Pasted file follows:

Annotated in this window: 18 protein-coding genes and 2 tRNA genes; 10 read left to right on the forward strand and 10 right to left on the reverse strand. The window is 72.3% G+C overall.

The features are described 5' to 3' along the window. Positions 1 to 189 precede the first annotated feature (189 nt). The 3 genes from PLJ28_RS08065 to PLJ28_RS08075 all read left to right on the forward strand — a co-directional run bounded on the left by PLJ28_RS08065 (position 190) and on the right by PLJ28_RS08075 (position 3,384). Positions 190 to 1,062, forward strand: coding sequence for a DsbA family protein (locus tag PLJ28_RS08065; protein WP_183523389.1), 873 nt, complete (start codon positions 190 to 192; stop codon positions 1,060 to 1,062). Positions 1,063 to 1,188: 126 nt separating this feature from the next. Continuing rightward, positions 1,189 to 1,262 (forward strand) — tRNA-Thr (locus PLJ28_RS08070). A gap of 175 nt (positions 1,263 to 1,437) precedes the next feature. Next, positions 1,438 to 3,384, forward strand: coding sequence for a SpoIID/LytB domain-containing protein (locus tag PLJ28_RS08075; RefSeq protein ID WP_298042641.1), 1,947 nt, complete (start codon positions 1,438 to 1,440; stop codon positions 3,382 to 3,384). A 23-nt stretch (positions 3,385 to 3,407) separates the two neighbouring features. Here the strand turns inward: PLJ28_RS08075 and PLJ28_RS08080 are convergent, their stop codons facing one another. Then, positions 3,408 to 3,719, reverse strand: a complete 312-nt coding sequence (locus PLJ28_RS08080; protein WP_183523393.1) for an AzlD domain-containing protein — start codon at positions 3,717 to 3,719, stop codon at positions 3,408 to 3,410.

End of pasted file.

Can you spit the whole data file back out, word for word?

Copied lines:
Annotated in this window: 18 protein-coding genes and 2 tRNA genes; 10 read left to right on the forward strand and 10 right to left on the reverse strand. The window is 72.3% G+C overall.

The features are described 5' to 3' along the window. Positions 1 to 189 precede the first annotated feature (189 nt). The 3 genes from PLJ28_RS08065 to PLJ28_RS08075 all read left to right on the forward strand — a co-directional run bounded on the left by PLJ28_RS08065 (position 190) and on the right by PLJ28_RS08075 (position 3,384). Positions 190 to 1,062, forward strand: coding sequence for a DsbA family protein (locus tag PLJ28_RS08065; protein WP_183523389.1), 873 nt, complete (start codon positions 190 to 192; stop codon positions 1,060 to 1,062). Positions 1,063 to 1,188: 126 nt separating this feature from the next. Continuing rightward, positions 1,189 to 1,262 (forward strand) — tRNA-Thr (locus PLJ28_RS08070). A gap of 175 nt (positions 1,263 to 1,437) precedes the next feature. Next, positions 1,438 to 3,384, forward strand: coding sequence for a SpoIID/LytB domain-containing protein (locus tag PLJ28_RS08075; RefSeq protein ID WP_298042641.1), 1,947 nt, complete (start codon positions 1,438 to 1,440; stop codon positions 3,382 to 3,384). A 23-nt stretch (positions 3,385 to 3,407) separates the two neighbouring features. Here the strand turns inward: PLJ28_RS08075 and PLJ28_RS08080 are convergent, their stop codons facing one another. Then, positions 3,408 to 3,719, reverse strand: a complete 312-nt coding sequence (locus PLJ28_RS08080; protein WP_183523393.1) for an AzlD domain-containing protein — start codon at positions 3,717 to 3,719, stop codon at positions 3,408 to 3,410.